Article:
MR. PENA
You used the term "program," Nile, and I think you've got to find more than a program. Because the administration alleged vast quantities of weapons that could kill hundreds of thousands of people. So, a couple of mobile laboratories, a few vials, in my opinion, is just not going to cut it for the administration to make the case that they made. I find the greatest irony that the administration is asking for time, time that they would not give the U.N. weapons inspectors, and in fact we now have U.S. weapons inspection teams scurrying around the country, unimpeded, able to question anybody they want, and they're not finding weapons any faster than the U.N. was.

MR. BORGIDA
Why do you think that the Americans -- in your words a moment ago -- it doesn't seem to be a salient issue for Americans, at least, when you compare it to the British public at the moment?

MR. PENA
Because of 9/11. 9/11 changed everything here for people in America, and people want to feel safe, they want to feel protected. All the threats, I think, are being viewed more or less equally. Saddam was easy to villainize. I mean, after all, he was an evil dictator. Nobody, even the people who opposed the war, would argue with that. And so this really became about regaining a sense of pride and confidence and feeling safer in a more threatening world. And I think that's why Americans, by and large, are willing to be a little more forgiving and less critical in asking the questions about rationale for the war. But, clearly, our friends and allies overseas, their populations, are willing to ask tougher questions on this point.

MR. BORGIDA
Mr. Gardiner, as you look back on this war effort, and in the months ahead, six, seven, eight months ahead, we do not find any clear evidence of weapons of mass destruction, would you feel that this still was a legitimate effort and paid off in the end?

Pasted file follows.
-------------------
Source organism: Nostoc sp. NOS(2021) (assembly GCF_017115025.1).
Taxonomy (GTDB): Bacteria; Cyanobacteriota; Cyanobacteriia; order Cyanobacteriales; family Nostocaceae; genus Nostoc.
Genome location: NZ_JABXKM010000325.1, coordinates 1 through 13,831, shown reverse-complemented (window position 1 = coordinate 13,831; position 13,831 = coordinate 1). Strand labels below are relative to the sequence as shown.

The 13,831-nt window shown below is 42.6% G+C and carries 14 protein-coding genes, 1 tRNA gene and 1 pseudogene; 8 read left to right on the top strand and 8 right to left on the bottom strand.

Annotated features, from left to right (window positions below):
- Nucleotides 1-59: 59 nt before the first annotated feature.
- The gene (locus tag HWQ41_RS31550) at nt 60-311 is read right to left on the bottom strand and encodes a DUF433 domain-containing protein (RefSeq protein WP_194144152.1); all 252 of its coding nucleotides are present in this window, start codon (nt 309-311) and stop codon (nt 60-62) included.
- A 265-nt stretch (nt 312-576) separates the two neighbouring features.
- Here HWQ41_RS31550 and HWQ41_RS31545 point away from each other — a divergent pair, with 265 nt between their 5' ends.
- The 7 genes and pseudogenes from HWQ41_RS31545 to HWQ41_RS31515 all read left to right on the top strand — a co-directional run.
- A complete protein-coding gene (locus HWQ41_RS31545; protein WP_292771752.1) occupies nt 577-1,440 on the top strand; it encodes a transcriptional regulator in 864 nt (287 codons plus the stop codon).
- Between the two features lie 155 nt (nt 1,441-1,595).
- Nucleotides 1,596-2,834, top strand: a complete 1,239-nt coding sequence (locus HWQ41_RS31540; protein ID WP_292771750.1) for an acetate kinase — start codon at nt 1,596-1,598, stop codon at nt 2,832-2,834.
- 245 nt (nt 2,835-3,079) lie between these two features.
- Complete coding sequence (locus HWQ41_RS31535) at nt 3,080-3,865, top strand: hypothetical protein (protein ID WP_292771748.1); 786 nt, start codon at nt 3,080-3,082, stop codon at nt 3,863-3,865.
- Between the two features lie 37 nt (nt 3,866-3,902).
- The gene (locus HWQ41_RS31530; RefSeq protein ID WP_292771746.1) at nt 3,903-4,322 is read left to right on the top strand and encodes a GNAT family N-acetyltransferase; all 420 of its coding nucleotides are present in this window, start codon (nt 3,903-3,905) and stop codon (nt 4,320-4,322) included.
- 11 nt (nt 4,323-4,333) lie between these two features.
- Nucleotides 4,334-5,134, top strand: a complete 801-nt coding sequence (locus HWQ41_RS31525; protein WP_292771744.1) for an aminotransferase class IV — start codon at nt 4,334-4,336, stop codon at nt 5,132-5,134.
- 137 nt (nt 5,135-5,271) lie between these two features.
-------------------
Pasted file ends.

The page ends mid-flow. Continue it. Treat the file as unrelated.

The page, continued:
DR. GARDINER
Absolutely. I think we have to consider the possibility that Saddam Hussein and his cohorts may have destroyed, for example, substantial amounts of chemical and biological weapons, or transferred them to another country, such as Syria. We can't discount that possibility. But even if we don't find anything, let's face the facts here that the United States and Great Britain, together, removed one of the most brutal dictatorships of modern times. And surely that was reason enough, alone, for us to have gone in there and carried out a regime change.

MR. BORGIDA
Mr. Pena, any final thoughts?

MR. PENA
That is, I think, the popular opinion both here in the United States and, to some degree, in Great Britain. I would simply argue, if he was never a threat to begin with, regardless of whether we did a good thing or not, that the use of force should be reserved for true national security threats.

MR. BORGIDA
Defense Analyst Charles Pena of the Cato Institute here in Washington, and Nile Gardiner of the Heritage Foundation, both of you joining us on an important day in a discussion of the issue of weapons of mass destruction in Iraq. I thank you both for joining us today.

MR. PENA
Thank you, David.

DR. GARDINER
Thank you.